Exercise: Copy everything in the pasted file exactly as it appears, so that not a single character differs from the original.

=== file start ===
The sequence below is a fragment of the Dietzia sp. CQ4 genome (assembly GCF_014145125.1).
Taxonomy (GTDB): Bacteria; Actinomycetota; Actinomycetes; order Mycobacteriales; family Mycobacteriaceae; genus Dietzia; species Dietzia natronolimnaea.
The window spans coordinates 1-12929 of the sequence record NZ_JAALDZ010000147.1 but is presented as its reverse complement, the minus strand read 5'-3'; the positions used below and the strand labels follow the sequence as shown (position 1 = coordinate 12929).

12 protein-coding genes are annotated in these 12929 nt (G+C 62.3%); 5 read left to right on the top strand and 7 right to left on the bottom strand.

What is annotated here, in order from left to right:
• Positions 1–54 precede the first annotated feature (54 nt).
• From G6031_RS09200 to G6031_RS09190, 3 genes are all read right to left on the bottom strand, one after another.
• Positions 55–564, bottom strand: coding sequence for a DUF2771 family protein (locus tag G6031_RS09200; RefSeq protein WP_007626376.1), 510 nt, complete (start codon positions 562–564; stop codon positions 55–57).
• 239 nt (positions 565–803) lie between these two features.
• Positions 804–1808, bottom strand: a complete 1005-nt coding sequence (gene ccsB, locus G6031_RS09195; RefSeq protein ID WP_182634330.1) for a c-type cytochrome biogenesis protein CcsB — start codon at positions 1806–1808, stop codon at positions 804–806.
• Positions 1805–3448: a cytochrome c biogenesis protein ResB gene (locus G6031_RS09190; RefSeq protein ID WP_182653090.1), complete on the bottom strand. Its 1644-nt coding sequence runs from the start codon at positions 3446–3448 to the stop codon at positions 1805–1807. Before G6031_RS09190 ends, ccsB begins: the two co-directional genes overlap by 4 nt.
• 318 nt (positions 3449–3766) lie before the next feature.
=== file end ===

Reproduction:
The sequence below is a fragment of the Dietzia sp. CQ4 genome (assembly GCF_014145125.1).
Taxonomy (GTDB): Bacteria; Actinomycetota; Actinomycetes; order Mycobacteriales; family Mycobacteriaceae; genus Dietzia; species Dietzia natronolimnaea.
The window spans coordinates 1-12929 of the sequence record NZ_JAALDZ010000147.1 but is presented as its reverse complement, the minus strand read 5'-3'; the positions used below and the strand labels follow the sequence as shown (position 1 = coordinate 12929).

12 protein-coding genes are annotated in these 12929 nt (G+C 62.3%); 5 read left to right on the top strand and 7 right to left on the bottom strand.

What is annotated here, in order from left to right:
• Positions 1–54 precede the first annotated feature (54 nt).
• From G6031_RS09200 to G6031_RS09190, 3 genes are all read right to left on the bottom strand, one after another.
• Positions 55–564, bottom strand: coding sequence for a DUF2771 family protein (locus tag G6031_RS09200; RefSeq protein WP_007626376.1), 510 nt, complete (start codon positions 562–564; stop codon positions 55–57).
• 239 nt (positions 565–803) lie between these two features.
• Positions 804–1808, bottom strand: a complete 1005-nt coding sequence (gene ccsB, locus G6031_RS09195; RefSeq protein ID WP_182634330.1) for a c-type cytochrome biogenesis protein CcsB — start codon at positions 1806–1808, stop codon at positions 804–806.
• Positions 1805–3448: a cytochrome c biogenesis protein ResB gene (locus G6031_RS09190; RefSeq protein ID WP_182653090.1), complete on the bottom strand. Its 1644-nt coding sequence runs from the start codon at positions 3446–3448 to the stop codon at positions 1805–1807. Before G6031_RS09190 ends, ccsB begins: the two co-directional genes overlap by 4 nt.
• 318 nt (positions 3449–3766) lie before the next feature.